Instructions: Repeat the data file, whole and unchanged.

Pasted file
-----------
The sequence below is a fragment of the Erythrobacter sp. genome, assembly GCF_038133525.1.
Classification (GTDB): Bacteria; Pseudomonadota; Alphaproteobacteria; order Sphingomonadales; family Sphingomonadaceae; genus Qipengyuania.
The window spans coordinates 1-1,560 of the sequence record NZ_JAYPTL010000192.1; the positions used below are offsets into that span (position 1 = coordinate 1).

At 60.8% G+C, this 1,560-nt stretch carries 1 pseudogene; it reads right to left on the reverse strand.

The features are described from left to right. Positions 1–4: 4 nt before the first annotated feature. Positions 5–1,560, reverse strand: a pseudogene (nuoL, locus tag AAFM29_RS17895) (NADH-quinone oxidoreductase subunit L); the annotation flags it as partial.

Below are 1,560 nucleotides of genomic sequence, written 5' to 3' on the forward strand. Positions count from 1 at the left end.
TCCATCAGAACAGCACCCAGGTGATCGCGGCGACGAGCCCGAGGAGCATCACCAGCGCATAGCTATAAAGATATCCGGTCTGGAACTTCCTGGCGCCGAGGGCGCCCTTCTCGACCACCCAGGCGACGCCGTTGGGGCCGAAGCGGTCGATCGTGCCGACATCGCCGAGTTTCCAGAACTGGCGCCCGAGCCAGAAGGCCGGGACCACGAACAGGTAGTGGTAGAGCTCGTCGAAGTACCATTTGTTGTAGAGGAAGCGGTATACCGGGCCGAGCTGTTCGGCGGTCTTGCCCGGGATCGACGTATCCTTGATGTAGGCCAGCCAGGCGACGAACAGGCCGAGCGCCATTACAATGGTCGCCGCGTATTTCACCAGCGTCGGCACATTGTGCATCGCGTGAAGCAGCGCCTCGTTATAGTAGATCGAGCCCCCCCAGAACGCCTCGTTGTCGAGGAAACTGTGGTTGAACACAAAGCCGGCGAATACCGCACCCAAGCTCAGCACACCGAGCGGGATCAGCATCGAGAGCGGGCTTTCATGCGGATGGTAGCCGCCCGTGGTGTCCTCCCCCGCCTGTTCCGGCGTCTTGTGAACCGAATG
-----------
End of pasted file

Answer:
The sequence below is a fragment of the Erythrobacter sp. genome, assembly GCF_038133525.1.
Classification (GTDB): Bacteria; Pseudomonadota; Alphaproteobacteria; order Sphingomonadales; family Sphingomonadaceae; genus Qipengyuania.
The window spans coordinates 1-1,560 of the sequence record NZ_JAYPTL010000192.1; the positions used below are offsets into that span (position 1 = coordinate 1).

At 60.8% G+C, this 1,560-nt stretch carries 1 pseudogene; it reads right to left on the reverse strand.

The features are described from left to right. Positions 1–4: 4 nt before the first annotated feature. Positions 5–1,560, reverse strand: a pseudogene (nuoL, locus tag AAFM29_RS17895) (NADH-quinone oxidoreductase subunit L); the annotation flags it as partial.

Below are 1,560 nucleotides of genomic sequence, written 5' to 3' on the forward strand. Positions count from 1 at the left end.
TCCATCAGAACAGCACCCAGGTGATCGCGGCGACGAGCCCGAGGAGCATCACCAGCGCATAGCTATAAAGATATCCGGTCTGGAACTTCCTGGCGCCGAGGGCGCCCTTCTCGACCACCCAGGCGACGCCGTTGGGGCCGAAGCGGTCGATCGTGCCGACATCGCCGAGTTTCCAGAACTGGCGCCCGAGCCAGAAGGCCGGGACCACGAACAGGTAGTGGTAGAGCTCGTCGAAGTACCATTTGTTGTAGAGGAAGCGGTATACCGGGCCGAGCTGTTCGGCGGTCTTGCCCGGGATCGACGTATCCTTGATGTAGGCCAGCCAGGCGACGAACAGGCCGAGCGCCATTACAATGGTCGCCGCGTATTTCACCAGCGTCGGCACATTGTGCATCGCGTGAAGCAGCGCCTCGTTATAGTAGATCGAGCCCCCCCAGAACGCCTCGTTGTCGAGGAAACTGTGGTTGAACACAAAGCCGGCGAATACCGCACCCAAGCTCAGCACACCGAGCGGGATCAGCATCGAGAGCGGGCTTTCATGCGGATGGTAGCCGCCCGTGGTGTCCTCCCCCGCCTGTTCCGGCGTCTTGTGAACCGAATG